Parallel Structure and Prepositions

When prepositional phrases are used in a parallel series, prepositions (with, to, of, over, under, by, etc.) should be repeated with every element of the series unless all elements use the same preposition. A common error is to repeat prepositions unnecessarily, resulting in a stilted style.

I am making a stew with beef, with carrots, and with onions.

In this sentence, there are three prepositional phrases complementing I am making a stew. If written separately and not in a single, parallel structure, they would read:

I am making a stew with beef. I am making a stew with carrots. I am making a stew with onions.

When combining these elements into a single sentence, there is no need to repeat the preposition with because it is used identically for each element.

I am making a stew with beef, carrots, and onions.

Writing the sentence this way ensures a clear, uncluttered style.

What to Avoid: Mixing Prepositions in a Parallel Structure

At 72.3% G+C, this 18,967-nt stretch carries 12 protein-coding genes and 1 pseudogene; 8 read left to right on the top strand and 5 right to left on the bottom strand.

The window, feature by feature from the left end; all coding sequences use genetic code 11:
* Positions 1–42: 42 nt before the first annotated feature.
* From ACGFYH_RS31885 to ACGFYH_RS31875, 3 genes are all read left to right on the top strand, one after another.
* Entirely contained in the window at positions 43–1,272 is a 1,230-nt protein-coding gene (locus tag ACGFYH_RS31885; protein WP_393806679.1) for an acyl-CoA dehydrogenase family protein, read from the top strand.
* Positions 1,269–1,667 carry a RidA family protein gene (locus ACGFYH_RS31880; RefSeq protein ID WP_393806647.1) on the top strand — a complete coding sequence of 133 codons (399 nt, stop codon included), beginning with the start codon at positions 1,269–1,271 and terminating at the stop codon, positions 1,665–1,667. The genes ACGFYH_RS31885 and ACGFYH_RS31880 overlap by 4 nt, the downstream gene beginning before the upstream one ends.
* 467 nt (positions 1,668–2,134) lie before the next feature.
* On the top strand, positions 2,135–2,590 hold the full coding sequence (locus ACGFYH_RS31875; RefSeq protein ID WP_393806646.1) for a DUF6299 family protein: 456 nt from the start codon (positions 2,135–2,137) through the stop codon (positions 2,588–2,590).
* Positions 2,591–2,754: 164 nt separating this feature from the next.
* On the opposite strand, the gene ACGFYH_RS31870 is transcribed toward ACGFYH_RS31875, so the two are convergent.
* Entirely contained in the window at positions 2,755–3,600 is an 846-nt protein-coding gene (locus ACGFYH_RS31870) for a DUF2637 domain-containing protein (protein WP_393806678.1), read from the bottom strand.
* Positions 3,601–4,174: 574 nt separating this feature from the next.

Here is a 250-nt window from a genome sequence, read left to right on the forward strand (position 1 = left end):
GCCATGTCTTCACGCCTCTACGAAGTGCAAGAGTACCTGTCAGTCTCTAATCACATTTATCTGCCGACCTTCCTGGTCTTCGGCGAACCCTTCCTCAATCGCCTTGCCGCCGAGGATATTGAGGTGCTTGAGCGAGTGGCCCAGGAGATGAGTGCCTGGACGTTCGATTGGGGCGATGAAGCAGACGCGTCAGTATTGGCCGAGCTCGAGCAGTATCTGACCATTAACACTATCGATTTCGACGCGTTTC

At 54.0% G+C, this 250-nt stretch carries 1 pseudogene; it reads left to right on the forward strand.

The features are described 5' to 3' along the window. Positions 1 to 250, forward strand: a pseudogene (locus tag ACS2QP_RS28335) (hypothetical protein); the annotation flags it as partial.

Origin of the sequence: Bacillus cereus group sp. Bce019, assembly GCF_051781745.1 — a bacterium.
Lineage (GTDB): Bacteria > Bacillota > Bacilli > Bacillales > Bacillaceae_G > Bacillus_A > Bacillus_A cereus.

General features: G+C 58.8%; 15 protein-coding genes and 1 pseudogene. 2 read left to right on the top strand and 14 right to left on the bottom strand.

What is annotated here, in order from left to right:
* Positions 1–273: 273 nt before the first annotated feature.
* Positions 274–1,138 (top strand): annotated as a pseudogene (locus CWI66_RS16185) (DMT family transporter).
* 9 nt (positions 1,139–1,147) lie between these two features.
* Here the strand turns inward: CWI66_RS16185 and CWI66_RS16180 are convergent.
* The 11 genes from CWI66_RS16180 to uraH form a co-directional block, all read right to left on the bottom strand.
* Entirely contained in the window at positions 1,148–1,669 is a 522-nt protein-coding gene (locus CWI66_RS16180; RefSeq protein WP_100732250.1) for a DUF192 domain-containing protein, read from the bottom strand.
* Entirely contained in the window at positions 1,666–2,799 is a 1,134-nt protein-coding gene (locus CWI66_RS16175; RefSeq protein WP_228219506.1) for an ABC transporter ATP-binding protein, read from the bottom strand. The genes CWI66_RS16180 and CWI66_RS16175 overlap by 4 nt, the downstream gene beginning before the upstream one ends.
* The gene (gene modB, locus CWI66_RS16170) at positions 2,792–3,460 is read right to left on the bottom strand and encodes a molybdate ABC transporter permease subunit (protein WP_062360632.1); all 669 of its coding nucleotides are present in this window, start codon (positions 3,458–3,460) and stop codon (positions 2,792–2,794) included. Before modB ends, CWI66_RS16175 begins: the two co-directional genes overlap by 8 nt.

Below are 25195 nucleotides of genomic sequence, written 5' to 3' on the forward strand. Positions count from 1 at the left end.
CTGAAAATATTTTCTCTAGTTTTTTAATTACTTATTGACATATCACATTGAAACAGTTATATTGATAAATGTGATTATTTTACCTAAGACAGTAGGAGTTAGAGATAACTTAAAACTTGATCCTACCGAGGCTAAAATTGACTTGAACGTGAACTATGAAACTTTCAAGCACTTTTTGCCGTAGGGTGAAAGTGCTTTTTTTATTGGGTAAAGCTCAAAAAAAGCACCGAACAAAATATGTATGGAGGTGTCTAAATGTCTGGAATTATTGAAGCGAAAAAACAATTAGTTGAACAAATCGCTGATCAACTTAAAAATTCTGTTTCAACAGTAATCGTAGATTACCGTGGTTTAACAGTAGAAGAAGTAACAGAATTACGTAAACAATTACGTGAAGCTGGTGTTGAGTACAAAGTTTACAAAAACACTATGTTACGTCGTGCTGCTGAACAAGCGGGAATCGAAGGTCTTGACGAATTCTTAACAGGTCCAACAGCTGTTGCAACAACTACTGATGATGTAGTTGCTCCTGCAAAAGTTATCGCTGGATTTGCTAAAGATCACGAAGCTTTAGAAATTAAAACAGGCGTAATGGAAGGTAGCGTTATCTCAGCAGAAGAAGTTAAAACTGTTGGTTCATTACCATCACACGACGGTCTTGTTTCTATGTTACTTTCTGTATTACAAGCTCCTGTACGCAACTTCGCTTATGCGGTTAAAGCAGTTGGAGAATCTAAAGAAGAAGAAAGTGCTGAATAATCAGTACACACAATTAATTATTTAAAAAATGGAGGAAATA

Mixing prepositions improperly in a parallel structure is a common writing mistake. If a writer allows multiple phrases to share a preposition and then introduces a different preposition with another element, the result is a clumsy sentence.

The baby flung spaghetti strands on the walls, the counters, and under the table.

If we separate the elements of this sentence, we have:

The baby flung spaghetti strands on the walls. The baby flung spaghetti strands on the counters. The baby flung spaghetti strands under the table.

The first two elements require the preposition on, but the last element requires the preposition under. Therefore, it is necessary to repeat all three prepositions when combining the elements into a parallel sentence structure.

The baby flung spaghetti strands on the walls, on the counters, and under the table.

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